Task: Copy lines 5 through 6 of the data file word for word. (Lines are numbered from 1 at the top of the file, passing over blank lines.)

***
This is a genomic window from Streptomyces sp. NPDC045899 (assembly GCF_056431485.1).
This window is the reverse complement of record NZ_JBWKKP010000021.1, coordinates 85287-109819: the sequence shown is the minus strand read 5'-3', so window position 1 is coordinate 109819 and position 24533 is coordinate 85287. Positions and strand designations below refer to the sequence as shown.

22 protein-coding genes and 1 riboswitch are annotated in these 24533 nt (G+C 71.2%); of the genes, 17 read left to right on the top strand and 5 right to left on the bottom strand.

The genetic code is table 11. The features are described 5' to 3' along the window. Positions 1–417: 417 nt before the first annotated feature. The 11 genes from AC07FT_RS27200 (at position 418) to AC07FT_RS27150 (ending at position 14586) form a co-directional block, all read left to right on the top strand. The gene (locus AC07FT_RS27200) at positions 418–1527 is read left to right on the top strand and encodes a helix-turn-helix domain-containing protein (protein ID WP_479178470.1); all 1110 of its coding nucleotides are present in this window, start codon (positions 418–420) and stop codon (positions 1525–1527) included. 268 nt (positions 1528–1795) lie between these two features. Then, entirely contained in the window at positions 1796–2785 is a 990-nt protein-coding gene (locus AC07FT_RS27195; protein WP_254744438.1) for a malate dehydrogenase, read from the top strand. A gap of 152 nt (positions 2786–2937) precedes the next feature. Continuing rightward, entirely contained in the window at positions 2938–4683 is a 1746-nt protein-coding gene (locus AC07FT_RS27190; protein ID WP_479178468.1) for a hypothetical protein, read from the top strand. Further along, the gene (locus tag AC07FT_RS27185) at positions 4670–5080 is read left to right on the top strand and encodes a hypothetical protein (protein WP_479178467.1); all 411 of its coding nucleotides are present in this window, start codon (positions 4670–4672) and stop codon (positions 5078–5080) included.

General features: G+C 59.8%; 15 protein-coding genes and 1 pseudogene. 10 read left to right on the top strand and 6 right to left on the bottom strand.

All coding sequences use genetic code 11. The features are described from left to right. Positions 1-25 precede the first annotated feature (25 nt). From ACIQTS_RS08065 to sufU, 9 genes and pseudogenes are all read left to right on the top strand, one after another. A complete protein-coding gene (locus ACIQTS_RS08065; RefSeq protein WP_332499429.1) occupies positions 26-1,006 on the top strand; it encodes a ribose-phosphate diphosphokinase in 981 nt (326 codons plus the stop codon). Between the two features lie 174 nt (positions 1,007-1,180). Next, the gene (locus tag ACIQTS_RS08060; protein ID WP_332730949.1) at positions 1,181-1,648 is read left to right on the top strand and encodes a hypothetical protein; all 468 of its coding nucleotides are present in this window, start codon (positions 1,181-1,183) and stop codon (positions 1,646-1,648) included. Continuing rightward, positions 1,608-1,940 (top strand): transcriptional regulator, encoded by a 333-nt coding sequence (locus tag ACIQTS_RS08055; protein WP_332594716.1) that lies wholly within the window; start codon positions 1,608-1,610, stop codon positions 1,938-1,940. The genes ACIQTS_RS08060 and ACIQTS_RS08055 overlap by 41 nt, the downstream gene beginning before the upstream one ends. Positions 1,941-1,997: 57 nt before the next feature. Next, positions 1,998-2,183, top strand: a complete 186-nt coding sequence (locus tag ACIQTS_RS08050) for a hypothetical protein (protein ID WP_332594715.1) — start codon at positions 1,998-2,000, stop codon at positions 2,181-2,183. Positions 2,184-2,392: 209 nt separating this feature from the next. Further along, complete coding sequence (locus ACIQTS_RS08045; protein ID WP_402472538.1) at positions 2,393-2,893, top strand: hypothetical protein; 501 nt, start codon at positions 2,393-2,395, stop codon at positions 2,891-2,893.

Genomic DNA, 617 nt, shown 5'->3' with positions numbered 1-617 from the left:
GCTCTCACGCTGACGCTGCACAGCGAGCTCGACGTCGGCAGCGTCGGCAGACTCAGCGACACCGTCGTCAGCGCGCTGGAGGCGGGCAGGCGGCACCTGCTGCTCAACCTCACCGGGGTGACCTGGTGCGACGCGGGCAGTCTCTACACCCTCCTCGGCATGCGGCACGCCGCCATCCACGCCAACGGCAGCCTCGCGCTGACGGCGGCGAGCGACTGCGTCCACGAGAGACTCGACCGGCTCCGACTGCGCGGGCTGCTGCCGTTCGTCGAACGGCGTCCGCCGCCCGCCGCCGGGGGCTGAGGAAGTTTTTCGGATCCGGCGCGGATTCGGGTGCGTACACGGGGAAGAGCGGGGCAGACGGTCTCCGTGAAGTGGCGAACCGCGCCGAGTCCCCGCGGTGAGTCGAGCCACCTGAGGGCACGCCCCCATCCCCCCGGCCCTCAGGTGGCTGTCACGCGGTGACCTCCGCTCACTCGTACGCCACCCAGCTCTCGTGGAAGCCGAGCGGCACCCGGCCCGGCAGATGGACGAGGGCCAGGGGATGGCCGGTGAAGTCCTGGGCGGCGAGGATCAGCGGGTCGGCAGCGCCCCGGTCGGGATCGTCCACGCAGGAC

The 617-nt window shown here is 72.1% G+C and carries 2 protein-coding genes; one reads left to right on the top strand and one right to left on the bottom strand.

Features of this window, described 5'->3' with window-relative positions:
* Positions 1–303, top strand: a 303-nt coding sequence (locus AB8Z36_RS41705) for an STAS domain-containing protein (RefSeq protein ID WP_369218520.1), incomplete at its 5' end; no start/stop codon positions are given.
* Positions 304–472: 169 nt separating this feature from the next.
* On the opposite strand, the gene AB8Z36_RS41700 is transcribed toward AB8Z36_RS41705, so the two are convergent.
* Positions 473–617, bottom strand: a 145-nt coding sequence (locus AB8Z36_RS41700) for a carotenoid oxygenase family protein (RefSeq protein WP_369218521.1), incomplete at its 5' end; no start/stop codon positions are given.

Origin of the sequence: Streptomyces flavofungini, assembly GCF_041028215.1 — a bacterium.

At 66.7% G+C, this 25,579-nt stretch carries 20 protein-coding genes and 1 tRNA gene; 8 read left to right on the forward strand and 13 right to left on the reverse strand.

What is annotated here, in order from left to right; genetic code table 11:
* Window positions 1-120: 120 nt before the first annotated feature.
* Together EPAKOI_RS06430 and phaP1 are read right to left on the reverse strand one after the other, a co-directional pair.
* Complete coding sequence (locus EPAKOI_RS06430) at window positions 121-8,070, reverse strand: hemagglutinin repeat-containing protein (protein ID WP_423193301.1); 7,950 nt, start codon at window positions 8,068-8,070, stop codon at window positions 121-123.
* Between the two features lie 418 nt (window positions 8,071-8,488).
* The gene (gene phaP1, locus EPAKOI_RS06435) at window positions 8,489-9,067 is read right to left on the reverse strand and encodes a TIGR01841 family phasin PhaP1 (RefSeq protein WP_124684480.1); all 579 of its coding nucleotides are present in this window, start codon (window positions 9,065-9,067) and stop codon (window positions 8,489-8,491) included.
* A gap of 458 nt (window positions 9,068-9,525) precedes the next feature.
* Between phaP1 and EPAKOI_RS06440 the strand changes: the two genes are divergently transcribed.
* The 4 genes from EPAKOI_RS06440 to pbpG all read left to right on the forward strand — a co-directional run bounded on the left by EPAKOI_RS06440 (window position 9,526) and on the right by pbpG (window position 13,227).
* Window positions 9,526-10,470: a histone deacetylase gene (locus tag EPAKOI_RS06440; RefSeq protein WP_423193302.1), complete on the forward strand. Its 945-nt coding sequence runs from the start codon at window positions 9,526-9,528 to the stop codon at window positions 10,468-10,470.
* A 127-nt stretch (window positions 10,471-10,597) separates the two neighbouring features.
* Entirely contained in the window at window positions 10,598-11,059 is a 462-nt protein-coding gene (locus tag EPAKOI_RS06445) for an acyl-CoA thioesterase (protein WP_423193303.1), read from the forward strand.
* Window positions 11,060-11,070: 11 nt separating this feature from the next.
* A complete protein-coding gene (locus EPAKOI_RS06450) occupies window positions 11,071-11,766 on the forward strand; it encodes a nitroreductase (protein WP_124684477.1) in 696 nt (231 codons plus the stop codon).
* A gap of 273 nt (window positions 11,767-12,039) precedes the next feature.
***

General features: G+C 59.8%; 15 protein-coding genes and 1 pseudogene. 10 read left to right on the top strand and 6 right to left on the bottom strand.

All coding sequences use genetic code 11. The features are described from left to right. Positions 1-25 precede the first annotated feature (25 nt). From ACIQTS_RS08065 to sufU, 9 genes and pseudogenes are all read left to right on the top strand, one after another. A complete protein-coding gene (locus ACIQTS_RS08065; RefSeq protein WP_332499429.1) occupies positions 26-1,006 on the top strand; it encodes a ribose-phosphate diphosphokinase in 981 nt (326 codons plus the stop codon). Between the two features lie 174 nt (positions 1,007-1,180). Next, the gene (locus tag ACIQTS_RS08060; protein ID WP_332730949.1) at positions 1,181-1,648 is read left to right on the top strand and encodes a hypothetical protein; all 468 of its coding nucleotides are present in this window, start codon (positions 1,181-1,183) and stop codon (positions 1,646-1,648) included. Continuing rightward, positions 1,608-1,940 (top strand): transcriptional regulator, encoded by a 333-nt coding sequence (locus tag ACIQTS_RS08055; protein WP_332594716.1) that lies wholly within the window; start codon positions 1,608-1,610, stop codon positions 1,938-1,940. The genes ACIQTS_RS08060 and ACIQTS_RS08055 overlap by 41 nt, the downstream gene beginning before the upstream one ends. Positions 1,941-1,997: 57 nt before the next feature. Next, positions 1,998-2,183, top strand: a complete 186-nt coding sequence (locus tag ACIQTS_RS08050) for a hypothetical protein (protein ID WP_332594715.1) — start codon at positions 1,998-2,000, stop codon at positions 2,181-2,183. Positions 2,184-2,392: 209 nt separating this feature from the next. Further along, complete coding sequence (locus ACIQTS_RS08045; protein ID WP_402472538.1) at positions 2,393-2,893, top strand: hypothetical protein; 501 nt, start codon at positions 2,393-2,395, stop codon at positions 2,891-2,893.